It’s that time of year again, when Christian believers attend Easter services and hear the story of Jesus’ resurrection. People of other faiths have their own ways of speaking about the nexus between life and death, many of which provide opportunities for respectful and mutually helpful interfaith conversation.
And then there are those who suspect that words like “resurrection, afterlife or immortality” are vestiges of ancient mythology that provide ways to escape the reality of death. The truth be told, there are many people attending religious services who harbor plenty of doubt about the literal, metaphysical resurrection as well.
If you are one of those for whom the whole idea of “resurrection” is suspect, I commiserate with you. The usual course of resurrection-speak lessens the value of life by arguing that, since there is life after death, death itself is simply a passageway from a lower form of being to a higher one.
That, in turn, diminishes the meaning and value of life-as-we-know-it into nothing more than a necessary step toward that passageway. In the end, such an approach to resurrection leaves us with no reason to care about the environment, or health, or justice, or anything beyond doing what it takes to get through the door to resurrection.
There is a better way of understanding resurrection, and it is grounded in an obscure argument that Jesus had with some of his folk who believed the Scriptures but not in the resurrection (Mark 12:18-27). It takes a while to unpack the nuances of this conversation, but the upshot is this: Jesus treats resurrection less as a doctrine from reading the Scriptures and more as a lens through which one can read the Scriptures. I would suggest that resurrection is not only a lens for reading the Scriptures, but can also be a lens for viewing the world.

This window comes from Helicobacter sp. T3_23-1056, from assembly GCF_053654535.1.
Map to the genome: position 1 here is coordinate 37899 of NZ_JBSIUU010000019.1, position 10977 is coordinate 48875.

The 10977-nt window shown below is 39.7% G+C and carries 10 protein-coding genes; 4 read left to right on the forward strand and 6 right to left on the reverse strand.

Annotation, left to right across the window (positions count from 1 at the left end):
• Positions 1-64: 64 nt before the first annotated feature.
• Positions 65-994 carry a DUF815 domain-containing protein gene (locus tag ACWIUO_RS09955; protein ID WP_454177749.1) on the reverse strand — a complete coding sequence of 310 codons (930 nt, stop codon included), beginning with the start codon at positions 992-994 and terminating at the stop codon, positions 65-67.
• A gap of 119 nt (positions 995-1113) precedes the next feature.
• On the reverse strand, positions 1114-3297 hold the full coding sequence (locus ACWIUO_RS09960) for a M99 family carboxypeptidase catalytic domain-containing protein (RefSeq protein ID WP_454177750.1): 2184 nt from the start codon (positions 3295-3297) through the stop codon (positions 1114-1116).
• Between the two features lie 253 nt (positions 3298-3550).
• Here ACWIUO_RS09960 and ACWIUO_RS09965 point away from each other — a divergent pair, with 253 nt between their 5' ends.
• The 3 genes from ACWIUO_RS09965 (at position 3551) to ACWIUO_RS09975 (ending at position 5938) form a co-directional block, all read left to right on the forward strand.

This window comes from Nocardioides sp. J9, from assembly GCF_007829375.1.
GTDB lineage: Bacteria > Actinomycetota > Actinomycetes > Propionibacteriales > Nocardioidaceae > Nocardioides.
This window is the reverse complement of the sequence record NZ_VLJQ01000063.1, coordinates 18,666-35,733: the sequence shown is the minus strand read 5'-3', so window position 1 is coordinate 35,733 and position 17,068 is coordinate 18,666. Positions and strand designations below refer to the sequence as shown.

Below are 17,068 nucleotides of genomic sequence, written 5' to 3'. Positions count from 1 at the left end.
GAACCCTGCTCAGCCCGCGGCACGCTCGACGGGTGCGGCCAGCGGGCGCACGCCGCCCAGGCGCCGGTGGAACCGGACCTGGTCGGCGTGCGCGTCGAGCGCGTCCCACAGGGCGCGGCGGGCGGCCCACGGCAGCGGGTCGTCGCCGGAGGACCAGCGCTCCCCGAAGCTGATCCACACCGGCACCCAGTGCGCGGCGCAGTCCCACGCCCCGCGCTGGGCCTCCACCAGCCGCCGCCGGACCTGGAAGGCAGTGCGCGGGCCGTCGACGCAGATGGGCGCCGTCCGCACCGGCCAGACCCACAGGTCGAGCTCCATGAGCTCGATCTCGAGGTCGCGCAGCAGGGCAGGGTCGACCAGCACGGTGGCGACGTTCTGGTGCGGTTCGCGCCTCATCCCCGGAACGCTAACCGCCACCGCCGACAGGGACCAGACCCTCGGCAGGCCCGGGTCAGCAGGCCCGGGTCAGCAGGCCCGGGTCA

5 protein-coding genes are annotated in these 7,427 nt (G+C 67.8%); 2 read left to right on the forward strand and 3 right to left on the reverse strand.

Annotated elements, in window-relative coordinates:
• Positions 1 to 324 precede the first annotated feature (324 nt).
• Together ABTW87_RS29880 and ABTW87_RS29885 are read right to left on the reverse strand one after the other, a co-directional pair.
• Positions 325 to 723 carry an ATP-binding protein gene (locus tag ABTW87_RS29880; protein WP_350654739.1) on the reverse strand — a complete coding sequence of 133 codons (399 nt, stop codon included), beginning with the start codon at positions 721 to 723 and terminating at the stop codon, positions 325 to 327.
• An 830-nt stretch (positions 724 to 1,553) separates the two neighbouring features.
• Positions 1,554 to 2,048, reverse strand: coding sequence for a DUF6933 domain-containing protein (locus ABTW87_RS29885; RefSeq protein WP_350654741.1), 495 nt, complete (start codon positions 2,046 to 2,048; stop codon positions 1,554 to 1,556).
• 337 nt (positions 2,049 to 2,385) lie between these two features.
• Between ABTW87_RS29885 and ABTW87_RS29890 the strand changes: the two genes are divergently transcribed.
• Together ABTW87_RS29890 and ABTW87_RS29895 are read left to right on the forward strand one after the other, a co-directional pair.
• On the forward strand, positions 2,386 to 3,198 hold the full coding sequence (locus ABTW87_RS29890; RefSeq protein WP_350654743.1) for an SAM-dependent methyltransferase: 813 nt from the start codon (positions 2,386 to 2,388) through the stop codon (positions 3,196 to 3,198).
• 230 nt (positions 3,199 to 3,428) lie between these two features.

Let’s mark out in broad strokes what the Scriptures can mean when interpreted through the lens of resurrection. Creation stories show death to be part of a larger story of the fertility of life — the seed must fall to the ground and die to produce abundance. The stories of the covenant that God made with Abram and Sarai shows how two persons, whose own capacities for fertility were dead, bring life through which all nations will be blessed.
The law becomes a dying and rising reality, not a dead letter etched in stone. The rise and fall of kingdoms, the suffering and return of exiles, the despair of the suffering servant, the hope of the one “coming in clouds,” the expectation of Elijah’s return — are all stories of how inasmuch as God lives, so do God’s promises. Resurrection makes all the difference between seeing the Scriptures as accounts of things that happened but are not happening anymore, and as accounts of how God continuously brings new life where no life is expected.
And let’s wonder in broad strokes what the world can mean when interpreted through the lens of resurrection. In a time when the ecosystems, species, and the sustainability of life-as-we-know-it itself are imperiled, resurrection does not say, “It’s OK, once this world passes we’ll all be in heaven.”
Instead, resurrection gives us the courage that this world itself can be the dead stump that sprouts new life, so we can live with hope for renewing the earth. In a time when we are tempted to write off homeless persons as hopeless persons, resurrection invites us to see the redemptive possibilities of their lives and to treat them as neighbors.
In a time when our only solution to gun violence is to arm more of us and ramp up the violence into a localized version of mutually assured destruction, resurrection enables us to see that living with constant vigilant fear is not really living. Just as the early Christians found resurrection to be a power that disarmed the Roman Empire’s culture of death, resurrection today can redefine the powers that threaten to undo us, which diminish the nature and value of life itself.